• Processor Load Level, CPU Load

    • Non-critical KPI’s
      • PRB utilisation
      • Paging utilisation
      • PDCCH utilisation

In addition to dimensioning tasks, parameterisation scenarios are defined and differentially applied specifically for high traffic situations for nodes involved in the event. The parameterisation main goal is to maximize the efficiency of existing resources while maintaining the highest possible customer experience and keeping accessibility values within right margins:

  • The idle parameterisation should encourage users to stay in LTE, 3G and 2G (in that order).
  • By parameterisation and functionalities, the balance between cells of the same technology is maximised.
  • Reducing ping-pong between technologies.
  • Voice services are prioritised against data.
  • Coverage will not be reduced by modifying the CPICH power.

For an operator to define suitable dimensioning and parameterisation rules, it takes some research, some theoretical calculations and a lot of experimenting. 3dB consult possesses all this knowledge only by having managed hundreds of events on a different scale throughout the years.

Changes for the duration of the event

There’s often the question whether network changes to handle mass event should be only logical (parameters), or physical (antenna tilts and directions) or both. As mentioned before, to achieve the best results each event should be considered as unique and network changes should be planned accordingly.

Indoor and outdoor design

It is extremely important to have consistency in the indoor and outdoor design to ensure indoor cells are covering inside and outdoor cells outside and that handovers from one to another are performed seamlessly, at the right signal strength and quality levels and at the correct physical locations.

To guarantee everything works as per the design often site visits are needed to adjust the thresholds and to ensure outdoor cells are not interfering with the indoor cells and vice versa.

Physical design

In the definition of the physical solution the key tasks are correct antenna distribution and selection of the antenna type depending on the frequencies and technologies selected. Also, the distribution of the sites must be considered to prevent interference between technologies and different systems, overlap, overshooting…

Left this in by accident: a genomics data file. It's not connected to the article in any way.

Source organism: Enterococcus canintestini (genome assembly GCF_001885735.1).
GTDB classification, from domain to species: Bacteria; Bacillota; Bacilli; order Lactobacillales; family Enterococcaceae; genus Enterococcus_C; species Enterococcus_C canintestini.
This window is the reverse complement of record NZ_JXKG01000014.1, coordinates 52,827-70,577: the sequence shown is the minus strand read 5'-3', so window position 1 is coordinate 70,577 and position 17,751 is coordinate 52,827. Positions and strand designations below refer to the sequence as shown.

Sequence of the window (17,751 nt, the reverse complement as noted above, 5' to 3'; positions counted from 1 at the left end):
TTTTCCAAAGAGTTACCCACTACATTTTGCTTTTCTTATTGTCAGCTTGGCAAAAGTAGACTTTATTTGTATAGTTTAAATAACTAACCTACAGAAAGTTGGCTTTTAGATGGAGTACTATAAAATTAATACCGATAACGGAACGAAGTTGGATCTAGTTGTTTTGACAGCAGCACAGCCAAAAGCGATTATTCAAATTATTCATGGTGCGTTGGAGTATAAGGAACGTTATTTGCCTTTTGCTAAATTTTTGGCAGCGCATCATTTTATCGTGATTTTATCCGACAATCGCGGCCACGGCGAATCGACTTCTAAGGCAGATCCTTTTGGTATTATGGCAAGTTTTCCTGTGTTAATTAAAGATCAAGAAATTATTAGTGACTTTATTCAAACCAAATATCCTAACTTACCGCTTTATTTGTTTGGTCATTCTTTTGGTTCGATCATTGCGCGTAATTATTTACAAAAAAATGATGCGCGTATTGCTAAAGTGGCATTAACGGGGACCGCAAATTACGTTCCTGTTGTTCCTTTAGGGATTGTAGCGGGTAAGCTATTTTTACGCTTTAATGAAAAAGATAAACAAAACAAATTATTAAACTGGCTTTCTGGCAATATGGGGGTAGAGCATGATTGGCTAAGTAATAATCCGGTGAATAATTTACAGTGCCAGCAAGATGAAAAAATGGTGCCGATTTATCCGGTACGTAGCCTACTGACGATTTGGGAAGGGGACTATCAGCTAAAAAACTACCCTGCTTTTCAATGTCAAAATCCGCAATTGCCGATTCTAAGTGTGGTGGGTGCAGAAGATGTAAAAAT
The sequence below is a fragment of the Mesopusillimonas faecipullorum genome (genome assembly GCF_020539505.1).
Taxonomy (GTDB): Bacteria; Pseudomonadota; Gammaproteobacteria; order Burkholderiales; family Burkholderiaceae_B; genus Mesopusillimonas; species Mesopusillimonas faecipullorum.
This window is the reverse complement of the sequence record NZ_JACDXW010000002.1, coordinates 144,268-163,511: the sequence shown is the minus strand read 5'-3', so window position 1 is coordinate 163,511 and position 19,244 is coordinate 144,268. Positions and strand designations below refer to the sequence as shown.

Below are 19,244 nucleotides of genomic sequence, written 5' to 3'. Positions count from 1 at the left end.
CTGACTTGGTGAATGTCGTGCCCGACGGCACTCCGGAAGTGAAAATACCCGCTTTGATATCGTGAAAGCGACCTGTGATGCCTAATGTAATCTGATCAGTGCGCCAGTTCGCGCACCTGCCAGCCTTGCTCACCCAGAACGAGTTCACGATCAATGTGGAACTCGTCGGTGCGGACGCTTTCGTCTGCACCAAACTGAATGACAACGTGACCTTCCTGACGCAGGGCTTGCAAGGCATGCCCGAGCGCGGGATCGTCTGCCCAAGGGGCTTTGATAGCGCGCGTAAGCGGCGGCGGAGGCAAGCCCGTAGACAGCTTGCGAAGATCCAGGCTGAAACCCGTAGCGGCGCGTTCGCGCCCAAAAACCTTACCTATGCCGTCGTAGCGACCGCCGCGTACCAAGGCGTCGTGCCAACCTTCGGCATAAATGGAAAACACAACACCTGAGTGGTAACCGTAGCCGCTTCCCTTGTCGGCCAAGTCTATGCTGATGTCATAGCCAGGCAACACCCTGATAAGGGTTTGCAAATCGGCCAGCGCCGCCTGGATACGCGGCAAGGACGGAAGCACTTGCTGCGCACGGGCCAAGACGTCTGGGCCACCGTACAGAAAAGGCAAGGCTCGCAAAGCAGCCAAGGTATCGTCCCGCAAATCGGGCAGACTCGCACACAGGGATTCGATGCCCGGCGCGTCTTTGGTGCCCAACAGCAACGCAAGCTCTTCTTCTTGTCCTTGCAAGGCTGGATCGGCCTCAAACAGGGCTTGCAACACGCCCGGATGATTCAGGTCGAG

For indoor solutions such as football stadiums, parking garages, business or commercial areas, the physical design tends to be complex due to space limitations and possible shadow areas that should be always omitted. These limitations make the physical design critical!

In most cases a combination of dipole antennas, panel antennas and omnidirectional antennas should be used with the correct power limitation and azimuths/down tilts in case of panel antennas.

Figure 2: Example of dipole and panel antenna installation in MCE MONT OLIMPIC, Spain

It is not unusual, especially when there is not enough space for the installation, that shared physical elements (antennas, feeders) must be used. Physical sharing can be both, between same operator’s different technologies or between different operators’ technologies. In these cases, specifically selected combiners, diplexers/triplexers must be used, adjusting the physical system to compensate the extra losses and electrical delay, that sometimes must be corrected with the installation of amplifiers near antenna, for example tower mounted amplifiers.

Logical design

As part of the Base station design, initial logical design must be defined according to expected capacity, power and resource demand. In case of a mass event it is extremely important to prepare a precise traffic estimation for triggering the necessary support actions – ordering licenses to increase the capacity based on the traffic forecast, increasing resource availability or setting guidelines for the proper distribution of the resources.

High capacity and access storm handling features

On top of the network physical and logical design it is equally important to make use of the high capacity and access storm handling features that are available for the particular vendor equipment. Again, these features are not universal, so while some generalisations can be made and common sense can be applied it is still imminent to trial (test) the behaviour of the feature using different parameter values.

Figure 3: Optional features deployment

Following is a list of aspects to be reviewed as minimum for different mobile technologies when deploying high load scenarios.


  • Dimensioning of CCCH Channels
  • review of PDCCH
  • SDCCH channels (Ericsson) and PDTCH, SDCCH channels (Huawei).


  • Review SFs, tti2ms, CPICH (Ericsson rules and Huawei rules)
  • load sharing configuration
  • power control channel configuration
  • hsdpaUser configuration
  • Dual carrier, Neighbour Relation, BasebandPool


  • Common channel configuration and dimensioning
  • commonSrPeriodicity